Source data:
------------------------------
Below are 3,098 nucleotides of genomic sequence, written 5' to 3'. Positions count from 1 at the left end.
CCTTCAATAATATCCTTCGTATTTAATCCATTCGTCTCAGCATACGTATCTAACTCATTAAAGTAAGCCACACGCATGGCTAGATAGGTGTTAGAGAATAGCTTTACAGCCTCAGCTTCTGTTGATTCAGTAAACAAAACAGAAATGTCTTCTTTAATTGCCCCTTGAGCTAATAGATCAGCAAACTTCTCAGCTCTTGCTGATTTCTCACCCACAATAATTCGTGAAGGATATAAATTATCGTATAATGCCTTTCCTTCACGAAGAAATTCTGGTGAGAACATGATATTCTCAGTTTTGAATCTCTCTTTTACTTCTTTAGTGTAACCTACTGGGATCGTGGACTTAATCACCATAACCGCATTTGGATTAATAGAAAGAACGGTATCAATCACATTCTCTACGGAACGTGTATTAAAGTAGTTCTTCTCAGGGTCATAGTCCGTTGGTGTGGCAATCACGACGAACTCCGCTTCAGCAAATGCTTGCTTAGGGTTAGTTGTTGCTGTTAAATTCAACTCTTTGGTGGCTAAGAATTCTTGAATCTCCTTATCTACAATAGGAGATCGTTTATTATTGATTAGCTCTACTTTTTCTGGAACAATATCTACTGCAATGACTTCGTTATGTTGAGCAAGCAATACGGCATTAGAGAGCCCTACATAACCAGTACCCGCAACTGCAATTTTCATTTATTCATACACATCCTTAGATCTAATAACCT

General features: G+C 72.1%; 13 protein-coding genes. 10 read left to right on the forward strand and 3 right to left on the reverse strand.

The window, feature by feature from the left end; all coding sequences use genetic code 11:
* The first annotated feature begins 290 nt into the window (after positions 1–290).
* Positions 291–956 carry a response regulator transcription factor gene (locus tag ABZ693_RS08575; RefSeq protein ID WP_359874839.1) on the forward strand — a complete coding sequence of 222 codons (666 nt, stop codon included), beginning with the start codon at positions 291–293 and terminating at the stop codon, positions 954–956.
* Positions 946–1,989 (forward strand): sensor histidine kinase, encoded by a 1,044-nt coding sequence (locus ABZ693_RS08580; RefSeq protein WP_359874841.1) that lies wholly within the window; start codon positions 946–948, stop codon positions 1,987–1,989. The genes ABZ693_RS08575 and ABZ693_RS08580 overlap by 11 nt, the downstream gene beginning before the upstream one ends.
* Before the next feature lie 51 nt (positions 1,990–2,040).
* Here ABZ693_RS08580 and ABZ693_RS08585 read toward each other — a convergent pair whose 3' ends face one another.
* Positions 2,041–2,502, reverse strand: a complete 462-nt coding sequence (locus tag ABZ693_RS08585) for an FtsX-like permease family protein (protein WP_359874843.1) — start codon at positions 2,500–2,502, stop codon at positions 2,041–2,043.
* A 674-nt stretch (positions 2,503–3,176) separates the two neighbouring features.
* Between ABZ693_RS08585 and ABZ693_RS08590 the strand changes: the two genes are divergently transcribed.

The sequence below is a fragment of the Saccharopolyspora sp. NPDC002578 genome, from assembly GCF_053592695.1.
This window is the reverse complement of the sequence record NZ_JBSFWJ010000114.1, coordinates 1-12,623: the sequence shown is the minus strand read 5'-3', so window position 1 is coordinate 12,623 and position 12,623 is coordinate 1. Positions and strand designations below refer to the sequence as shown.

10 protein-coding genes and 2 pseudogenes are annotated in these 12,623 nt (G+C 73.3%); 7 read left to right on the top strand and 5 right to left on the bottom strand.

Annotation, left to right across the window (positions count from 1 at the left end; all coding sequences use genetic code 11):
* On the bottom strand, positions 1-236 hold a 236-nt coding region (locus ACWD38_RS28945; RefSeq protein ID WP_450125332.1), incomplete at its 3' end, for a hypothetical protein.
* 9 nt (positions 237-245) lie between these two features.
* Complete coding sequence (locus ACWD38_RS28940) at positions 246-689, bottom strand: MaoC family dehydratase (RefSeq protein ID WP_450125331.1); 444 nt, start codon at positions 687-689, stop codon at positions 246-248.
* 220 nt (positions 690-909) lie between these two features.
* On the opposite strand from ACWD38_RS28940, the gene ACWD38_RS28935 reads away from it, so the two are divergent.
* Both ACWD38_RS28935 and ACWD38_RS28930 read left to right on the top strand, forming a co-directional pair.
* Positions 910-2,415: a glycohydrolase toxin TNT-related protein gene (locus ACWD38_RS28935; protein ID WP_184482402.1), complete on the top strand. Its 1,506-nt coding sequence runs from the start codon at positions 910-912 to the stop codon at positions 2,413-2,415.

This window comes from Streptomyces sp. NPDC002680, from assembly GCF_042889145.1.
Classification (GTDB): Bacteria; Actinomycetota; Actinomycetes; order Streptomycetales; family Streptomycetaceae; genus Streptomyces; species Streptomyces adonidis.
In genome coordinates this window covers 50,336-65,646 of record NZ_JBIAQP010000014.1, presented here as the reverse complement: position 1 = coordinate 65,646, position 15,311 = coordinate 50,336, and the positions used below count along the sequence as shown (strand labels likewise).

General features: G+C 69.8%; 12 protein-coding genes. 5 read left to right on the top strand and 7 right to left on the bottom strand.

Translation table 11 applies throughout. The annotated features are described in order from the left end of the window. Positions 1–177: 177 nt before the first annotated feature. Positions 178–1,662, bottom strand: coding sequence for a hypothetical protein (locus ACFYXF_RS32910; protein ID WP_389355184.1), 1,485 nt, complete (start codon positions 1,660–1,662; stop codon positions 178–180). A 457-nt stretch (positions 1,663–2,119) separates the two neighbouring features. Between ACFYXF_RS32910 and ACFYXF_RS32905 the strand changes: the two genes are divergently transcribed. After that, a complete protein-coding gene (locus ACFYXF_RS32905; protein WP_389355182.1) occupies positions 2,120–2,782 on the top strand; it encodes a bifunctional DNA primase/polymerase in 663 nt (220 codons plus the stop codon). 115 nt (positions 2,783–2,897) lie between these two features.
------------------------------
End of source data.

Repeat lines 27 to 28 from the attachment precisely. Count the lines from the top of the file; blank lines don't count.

General features: G+C 69.8%; 12 protein-coding genes. 5 read left to right on the top strand and 7 right to left on the bottom strand.

Translation table 11 applies throughout. The annotated features are described in order from the left end of the window. Positions 1–177: 177 nt before the first annotated feature. Positions 178–1,662, bottom strand: coding sequence for a hypothetical protein (locus ACFYXF_RS32910; protein ID WP_389355184.1), 1,485 nt, complete (start codon positions 1,660–1,662; stop codon positions 178–180). A 457-nt stretch (positions 1,663–2,119) separates the two neighbouring features. Between ACFYXF_RS32910 and ACFYXF_RS32905 the strand changes: the two genes are divergently transcribed. After that, a complete protein-coding gene (locus ACFYXF_RS32905; protein WP_389355182.1) occupies positions 2,120–2,782 on the top strand; it encodes a bifunctional DNA primase/polymerase in 663 nt (220 codons plus the stop codon). 115 nt (positions 2,783–2,897) lie between these two features.